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Home / Reviews / Console games / EA Sports FC 24 review: the same, but different

EA Sports FC 24 review: the same, but different

FIFA is dead, but can EA Sports FC 24 continue its legacy – and is that even a good thing?

Erling Haaland wearing a Manchester City kit kicks a football in EA Sports FC 24

Stuff Verdict

If you were expecting a whole new ball game you won’t find it here, but EA has begun its new era with typical flair


  • Goals, goals, goals
  • More stringent refereeing


  • Inconsistent matchmaking
  • Ultimate Team still rewards the rich


Before Real Madrid there was Nueva Sociedad de Football. Before RB Leipzig (boo!) there was SSV Markranstädt. And before EA Sports FC 24 there was FIFA. For many, the new name – the result of a disagreement about cash (quelle surprise) between football’s global governing body and EA Sports – will be the most noticeable thing about the developer’s annual football game, but there are subtle differences to the way it plays that will give players of all skill levels something to get to grips with.

But is it for the better? That probably depends on what type of FIFA EA Sports FC player you are.

Motion controls

Real Madrid's Jude Bellingham on the ball in EA Sports FC 24.

Top of EA’s list of improvements this season is HyperMotion V, an evolution of its motion capture technology that gives players a looser feel, allowing you to manipulate their body weight and momentum more easily than before. It puts a bit more focus on dribbling, but brute force can still trump fancy footwork if you get your timing and positioning right.

Also new are PlayStyles, which are attributes based on real-life data to differentiate how one player performs from another and make them feel different in tangible ways. For example, Brighton & Hove Albion’s future Ballon d’Or winner Kaoru Mitoma is more agile, accelerates faster, and dribbles with more precision at higher speeds than his teammate James Milner can. Only the very best players get PlayStyles+, which are elevated versions of the same skills, so Mo Salah’s finesse shots have even more accuracy and curl than Mitoma’s.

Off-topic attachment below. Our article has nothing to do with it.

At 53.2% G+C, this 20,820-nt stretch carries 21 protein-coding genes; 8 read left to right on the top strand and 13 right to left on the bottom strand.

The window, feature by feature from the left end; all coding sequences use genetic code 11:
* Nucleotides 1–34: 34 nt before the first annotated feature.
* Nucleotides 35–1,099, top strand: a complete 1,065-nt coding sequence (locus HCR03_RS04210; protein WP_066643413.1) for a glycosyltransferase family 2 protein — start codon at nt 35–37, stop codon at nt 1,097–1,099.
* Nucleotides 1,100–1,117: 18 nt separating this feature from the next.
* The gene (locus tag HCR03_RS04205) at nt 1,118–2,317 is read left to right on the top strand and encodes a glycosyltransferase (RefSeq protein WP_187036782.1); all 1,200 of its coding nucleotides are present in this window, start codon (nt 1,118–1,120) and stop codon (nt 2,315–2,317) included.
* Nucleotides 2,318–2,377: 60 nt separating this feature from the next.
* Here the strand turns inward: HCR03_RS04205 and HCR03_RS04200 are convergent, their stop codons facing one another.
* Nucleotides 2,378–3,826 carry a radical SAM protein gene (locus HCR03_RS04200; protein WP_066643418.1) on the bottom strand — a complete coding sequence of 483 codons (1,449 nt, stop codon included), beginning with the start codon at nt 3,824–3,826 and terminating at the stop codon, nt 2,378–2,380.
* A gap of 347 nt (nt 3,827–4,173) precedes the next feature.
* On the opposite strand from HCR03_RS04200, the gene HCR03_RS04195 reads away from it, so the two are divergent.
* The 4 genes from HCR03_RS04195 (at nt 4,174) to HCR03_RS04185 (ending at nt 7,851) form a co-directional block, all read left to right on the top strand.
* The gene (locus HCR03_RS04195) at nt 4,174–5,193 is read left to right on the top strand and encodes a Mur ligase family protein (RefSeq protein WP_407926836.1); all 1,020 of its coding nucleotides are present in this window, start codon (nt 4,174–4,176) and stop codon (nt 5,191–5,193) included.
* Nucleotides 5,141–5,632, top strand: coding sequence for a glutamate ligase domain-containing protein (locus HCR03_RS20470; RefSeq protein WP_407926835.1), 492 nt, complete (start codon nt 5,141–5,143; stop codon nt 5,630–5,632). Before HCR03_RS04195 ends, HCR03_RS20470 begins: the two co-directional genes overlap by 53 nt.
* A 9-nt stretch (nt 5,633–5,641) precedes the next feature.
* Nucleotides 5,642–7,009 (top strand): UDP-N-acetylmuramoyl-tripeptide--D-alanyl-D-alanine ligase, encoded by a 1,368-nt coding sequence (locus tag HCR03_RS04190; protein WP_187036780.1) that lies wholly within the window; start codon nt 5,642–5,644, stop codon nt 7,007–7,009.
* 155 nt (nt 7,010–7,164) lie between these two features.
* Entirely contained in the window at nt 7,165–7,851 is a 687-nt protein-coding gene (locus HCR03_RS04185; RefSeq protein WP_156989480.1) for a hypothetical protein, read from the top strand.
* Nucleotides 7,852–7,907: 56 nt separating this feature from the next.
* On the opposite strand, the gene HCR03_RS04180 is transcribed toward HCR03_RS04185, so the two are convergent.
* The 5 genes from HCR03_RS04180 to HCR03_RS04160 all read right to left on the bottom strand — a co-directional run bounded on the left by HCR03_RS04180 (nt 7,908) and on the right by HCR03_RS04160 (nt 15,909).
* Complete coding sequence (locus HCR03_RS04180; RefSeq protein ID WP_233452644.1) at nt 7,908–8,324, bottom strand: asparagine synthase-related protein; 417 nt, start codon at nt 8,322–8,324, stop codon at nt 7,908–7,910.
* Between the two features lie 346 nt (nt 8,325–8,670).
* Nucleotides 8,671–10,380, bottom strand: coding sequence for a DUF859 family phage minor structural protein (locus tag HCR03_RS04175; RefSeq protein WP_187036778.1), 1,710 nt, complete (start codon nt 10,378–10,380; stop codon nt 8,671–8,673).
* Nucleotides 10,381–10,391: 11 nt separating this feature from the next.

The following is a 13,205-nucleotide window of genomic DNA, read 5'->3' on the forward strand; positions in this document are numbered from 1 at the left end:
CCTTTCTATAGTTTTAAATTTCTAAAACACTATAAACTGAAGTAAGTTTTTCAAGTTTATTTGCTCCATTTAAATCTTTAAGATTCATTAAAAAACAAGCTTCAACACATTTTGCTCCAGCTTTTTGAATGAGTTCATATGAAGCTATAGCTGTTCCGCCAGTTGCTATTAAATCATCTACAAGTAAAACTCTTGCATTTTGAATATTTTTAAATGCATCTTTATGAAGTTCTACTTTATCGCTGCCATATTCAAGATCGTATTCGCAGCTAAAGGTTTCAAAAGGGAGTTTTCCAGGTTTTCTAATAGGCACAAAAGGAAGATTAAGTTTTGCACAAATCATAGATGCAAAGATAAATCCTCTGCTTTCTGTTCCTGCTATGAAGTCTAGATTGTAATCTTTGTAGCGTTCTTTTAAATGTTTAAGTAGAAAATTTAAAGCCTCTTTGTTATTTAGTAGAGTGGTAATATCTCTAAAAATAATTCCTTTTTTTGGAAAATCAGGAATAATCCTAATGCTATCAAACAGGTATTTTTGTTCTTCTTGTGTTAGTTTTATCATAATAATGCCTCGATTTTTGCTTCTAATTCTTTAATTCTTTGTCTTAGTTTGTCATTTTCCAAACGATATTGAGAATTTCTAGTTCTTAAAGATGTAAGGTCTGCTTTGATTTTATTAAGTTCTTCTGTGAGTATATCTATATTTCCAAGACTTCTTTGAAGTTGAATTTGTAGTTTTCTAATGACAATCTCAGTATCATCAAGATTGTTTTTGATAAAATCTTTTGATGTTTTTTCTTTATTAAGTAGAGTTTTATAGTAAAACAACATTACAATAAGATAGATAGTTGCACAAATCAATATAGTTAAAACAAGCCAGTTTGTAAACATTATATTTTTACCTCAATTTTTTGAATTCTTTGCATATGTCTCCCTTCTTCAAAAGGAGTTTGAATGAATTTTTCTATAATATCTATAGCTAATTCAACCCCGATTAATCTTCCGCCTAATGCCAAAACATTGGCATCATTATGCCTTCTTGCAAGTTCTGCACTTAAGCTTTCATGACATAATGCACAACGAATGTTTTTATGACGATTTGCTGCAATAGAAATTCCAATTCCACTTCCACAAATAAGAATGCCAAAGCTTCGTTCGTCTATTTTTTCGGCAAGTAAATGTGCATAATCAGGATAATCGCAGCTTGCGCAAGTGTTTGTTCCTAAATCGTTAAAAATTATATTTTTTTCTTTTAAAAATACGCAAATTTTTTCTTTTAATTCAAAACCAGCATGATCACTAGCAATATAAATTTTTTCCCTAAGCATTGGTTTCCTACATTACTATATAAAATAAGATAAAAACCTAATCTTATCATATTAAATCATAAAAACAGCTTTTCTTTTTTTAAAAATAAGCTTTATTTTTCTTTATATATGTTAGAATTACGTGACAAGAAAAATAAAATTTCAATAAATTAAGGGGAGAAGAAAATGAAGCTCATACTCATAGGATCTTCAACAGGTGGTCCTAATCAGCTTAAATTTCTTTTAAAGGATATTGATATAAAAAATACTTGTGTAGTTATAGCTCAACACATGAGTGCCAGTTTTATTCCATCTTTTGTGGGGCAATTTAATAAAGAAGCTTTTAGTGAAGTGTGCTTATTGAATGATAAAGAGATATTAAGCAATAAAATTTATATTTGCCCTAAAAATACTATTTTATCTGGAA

There’s always a danger with things like this that certain players become unplayable, and there are times when it feels like there’s nothing you can do to stop the game’s superstars, but you do still need to have the chops to make the most of their world-beating skills.

It is still a game that favours the forwards, though. Even teams that score goals for fun at one end are susceptible to conceding them at the other – and while draws are rare, when they do come they’re never goalless.

EA has also changed the default camera angle in the game, which now squeezes in more of the pitch than before so you can pick out long passes more easily. It makes the far side of the pitch quite hard to see if you’re not playing on a TV the size of a Bentley’s bonnet, but you can always dive into the menus to find a view that suits you better.

Speaking of which, the main menu has finally been revamped. The grid is gone, replaced with a simpler list system. It means you no longer have to go hunting around for the less frequently used modes, but it’s really only the very top layer that’s changed, with many screens sticking to the familiar interface.

Battle of the sexes

One mode that was always guaranteed to survive the Opal Fruits/Starburst transition is Ultimate Team – the magic money tree that grows in EA’s immaculately manicured digital garden.

The headline addition this year is female players, who can line up in the same squads as their male counterparts for the first time. It’s a welcome feature in EA Sports FC 24, because the women’s game has felt like a bit of an afterthought ever since they were first included in 2015, and this quite literally puts them on a level playing field.

Having male and female players on the pitch together might initially seem strange because you never see it in the real world, but Ultimate Team is hardly known for its realism. If you’ve got no issue with Garrincha, a Brazilian winger who died 15 years before Kylian Mbappe was even born, appearing in the same front three as PSG’s French forward, it’s clearly another word that ends in ‘ism’ that’s your problem.

Ultimate Team still reflects one of the worst things about modern football, namely that the more money you spend the more likely you are to win, but there is at least a new way to improve your team for free this year. Evolutions allow you to complete certain objectives – usually bagging a certain number of goals or assists – that will reward you with boosted stats and unlock PlayStyles, but they’re only available for certain player cards.